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I’ve had to remind myself how to behave in meetings: rule one, don’t just say whatever pops into your head | Zoe Williams

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So, after a two-and-a-half-year hiatus, I’m at an in-person meeting that occurred quite regularly before the pandemic, sharing a theory about a cabinet minister whom I won’t name except she goes by the nickname “leaky”. I got this notion off Twitter, by the way, and it involved a lot of premeditated twists and turns, acts dressed as accidents that were actually carefully plotted, all part of a complex and gestalt long game. I made no attempt to verify this theory. As far as I was concerned, this was the “shooting the breeze” phase of the meeting, where you just say whatever pops into your head, like the first 20 minutes in a pub, before you have settled on who you want to bitch about.

There is no such phase, reader: as I was swiftly reminded, a meeting is not the same as a pub. “It is pretty well sourced that it was all an accident,” someone pointed out politely. “This sounds a little bit like a conspiracy theory,” said someone else. Well, sure. Things that are fun often do sound like conspiracy theories. The first forgotten rule of the meeting: they’re not supposed to be fun.

I really idealised the face-to-face during the endless months of Zooms. I thought a lot about in-room chemistry, how physical togetherness generated a wordless creativity that may or may not pop out at the end in words – the warmth, the suspense, the meeting-magic. God knows where I was getting these ideas – it’s possible that I didn’t get invited to many meetings even before the pandemic. In reality, the only benefit of all being in the same room is that it enables the silent, minute physical signals that tell boring people they’re being boring; they had no way of knowing from a screen, and some of them are still talking to this day.

Speaking only for myself, some really basic skills have been lost. Before you even get to the meeting, someone has to decide what it’s supposed to be about. I’ve now had a large number of small-group meetings at which none of us had a clue, and these were indistinguishable from golf, right down to the longueurs and the time spent staring at something far away. To establish what it’s about, it is useful to go back to an axiom of the American left, “Never have a meeting whose only outcome is another meeting.” If you can think of any actions that could plausibly proceed from your meeting, that might hold the clue as to its true topic. This is particularly helpful if the meeting is political rather than professional: people who give their time freely to the furtherance of a dream are above averagely likely to have no idea what an action would look like.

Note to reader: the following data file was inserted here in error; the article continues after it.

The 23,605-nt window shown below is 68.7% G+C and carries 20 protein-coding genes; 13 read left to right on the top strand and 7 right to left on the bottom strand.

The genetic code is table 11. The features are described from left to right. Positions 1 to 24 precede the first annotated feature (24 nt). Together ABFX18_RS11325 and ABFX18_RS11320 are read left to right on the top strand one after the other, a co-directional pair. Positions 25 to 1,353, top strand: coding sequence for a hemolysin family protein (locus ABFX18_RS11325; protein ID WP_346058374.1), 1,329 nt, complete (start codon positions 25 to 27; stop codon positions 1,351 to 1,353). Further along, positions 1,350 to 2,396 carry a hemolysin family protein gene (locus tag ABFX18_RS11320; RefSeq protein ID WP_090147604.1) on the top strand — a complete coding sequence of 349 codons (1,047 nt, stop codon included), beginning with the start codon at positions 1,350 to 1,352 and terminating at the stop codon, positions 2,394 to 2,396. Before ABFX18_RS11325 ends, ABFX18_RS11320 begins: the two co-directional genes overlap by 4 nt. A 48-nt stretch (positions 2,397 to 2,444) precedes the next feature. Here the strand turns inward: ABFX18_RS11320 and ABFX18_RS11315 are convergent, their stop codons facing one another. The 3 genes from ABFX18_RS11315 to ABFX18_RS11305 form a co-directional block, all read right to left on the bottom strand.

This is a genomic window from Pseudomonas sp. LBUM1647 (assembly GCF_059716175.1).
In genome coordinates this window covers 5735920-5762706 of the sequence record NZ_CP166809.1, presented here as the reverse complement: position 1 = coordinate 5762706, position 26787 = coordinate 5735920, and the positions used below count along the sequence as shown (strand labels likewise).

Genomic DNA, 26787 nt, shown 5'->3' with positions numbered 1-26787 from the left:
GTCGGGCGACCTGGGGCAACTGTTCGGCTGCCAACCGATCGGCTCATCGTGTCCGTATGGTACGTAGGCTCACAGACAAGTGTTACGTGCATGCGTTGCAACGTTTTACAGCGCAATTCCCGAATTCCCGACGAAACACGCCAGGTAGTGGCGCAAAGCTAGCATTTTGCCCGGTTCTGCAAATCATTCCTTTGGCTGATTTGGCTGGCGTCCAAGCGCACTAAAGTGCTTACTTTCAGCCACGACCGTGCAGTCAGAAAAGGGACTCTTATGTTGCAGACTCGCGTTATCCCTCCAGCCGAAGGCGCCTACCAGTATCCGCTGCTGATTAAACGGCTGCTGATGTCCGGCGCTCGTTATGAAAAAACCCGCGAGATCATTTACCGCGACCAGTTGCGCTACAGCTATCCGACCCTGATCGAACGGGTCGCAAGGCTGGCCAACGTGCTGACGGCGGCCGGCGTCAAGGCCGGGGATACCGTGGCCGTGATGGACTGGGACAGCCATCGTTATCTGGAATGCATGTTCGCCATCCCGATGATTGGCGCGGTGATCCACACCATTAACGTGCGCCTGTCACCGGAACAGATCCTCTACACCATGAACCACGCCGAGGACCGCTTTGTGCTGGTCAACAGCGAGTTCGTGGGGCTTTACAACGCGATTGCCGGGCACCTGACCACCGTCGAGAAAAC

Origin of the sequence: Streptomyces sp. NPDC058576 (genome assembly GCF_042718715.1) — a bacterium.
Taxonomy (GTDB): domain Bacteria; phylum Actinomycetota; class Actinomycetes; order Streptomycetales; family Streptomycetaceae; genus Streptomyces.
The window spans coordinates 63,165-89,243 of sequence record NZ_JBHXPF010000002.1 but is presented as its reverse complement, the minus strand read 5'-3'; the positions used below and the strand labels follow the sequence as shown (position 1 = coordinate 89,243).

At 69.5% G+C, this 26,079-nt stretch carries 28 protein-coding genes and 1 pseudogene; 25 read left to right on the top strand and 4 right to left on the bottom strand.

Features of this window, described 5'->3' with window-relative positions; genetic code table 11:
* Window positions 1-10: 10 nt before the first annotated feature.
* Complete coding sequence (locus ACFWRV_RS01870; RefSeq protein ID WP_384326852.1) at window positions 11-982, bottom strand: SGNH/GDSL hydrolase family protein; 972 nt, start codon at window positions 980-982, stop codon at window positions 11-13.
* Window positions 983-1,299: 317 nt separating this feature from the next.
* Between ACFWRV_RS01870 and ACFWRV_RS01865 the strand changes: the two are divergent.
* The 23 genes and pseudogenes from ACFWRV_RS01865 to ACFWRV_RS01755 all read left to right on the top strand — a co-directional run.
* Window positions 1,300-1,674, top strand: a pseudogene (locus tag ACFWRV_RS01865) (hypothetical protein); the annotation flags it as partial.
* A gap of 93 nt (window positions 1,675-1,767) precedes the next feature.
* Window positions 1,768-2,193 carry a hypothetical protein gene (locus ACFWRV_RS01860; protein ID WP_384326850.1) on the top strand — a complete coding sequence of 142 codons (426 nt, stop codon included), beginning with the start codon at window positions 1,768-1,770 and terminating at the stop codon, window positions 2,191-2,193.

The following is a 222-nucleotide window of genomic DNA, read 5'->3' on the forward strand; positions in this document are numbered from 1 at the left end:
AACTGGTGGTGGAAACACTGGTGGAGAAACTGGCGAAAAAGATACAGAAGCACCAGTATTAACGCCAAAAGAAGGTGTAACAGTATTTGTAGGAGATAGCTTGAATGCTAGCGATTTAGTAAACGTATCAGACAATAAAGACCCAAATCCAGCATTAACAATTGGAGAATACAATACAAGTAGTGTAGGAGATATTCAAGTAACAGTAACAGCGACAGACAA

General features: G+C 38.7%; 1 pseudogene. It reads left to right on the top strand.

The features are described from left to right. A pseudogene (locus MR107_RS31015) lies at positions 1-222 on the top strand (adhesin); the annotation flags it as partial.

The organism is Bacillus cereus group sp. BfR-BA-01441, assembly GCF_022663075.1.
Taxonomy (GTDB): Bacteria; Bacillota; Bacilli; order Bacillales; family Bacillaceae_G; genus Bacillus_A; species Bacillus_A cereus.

“Chairing” is not the same as “writing down stuff that people say”; if you get them mixed up, it’s likely someone will just lift your chairing crown off you, and thank God for that. If you have a meeting at which not everyone was present and do write stuff down, don’t just forward that to everyone who wasn’t there. Yeah, I also wondered why not, and had it explained: “Partly because we’re not the governance board of a small charity, we’re a radical utopian cell, but mainly because you were drunk by the end and you’ve made us all sound drunk.” Don’t drink at the meeting, unless your meeting is in Downing Street, where you will stand out otherwise.

If your meeting is hybrid, make sure there are Jammie Dodgers for the in-person element, as this will drive all the remote participants back into the room. These events live or die by whether or not anyone wants to be at them, and if people are there, that’s a really good start. Begin every meeting with a close-harmonised rendition of The Room Where It Happens, from the musical Hamilton, as this will give everyone the impression that something might happen. If, in the account you give of the meeting later, it sounds a lot like an anxiety dream, you did it wrong.

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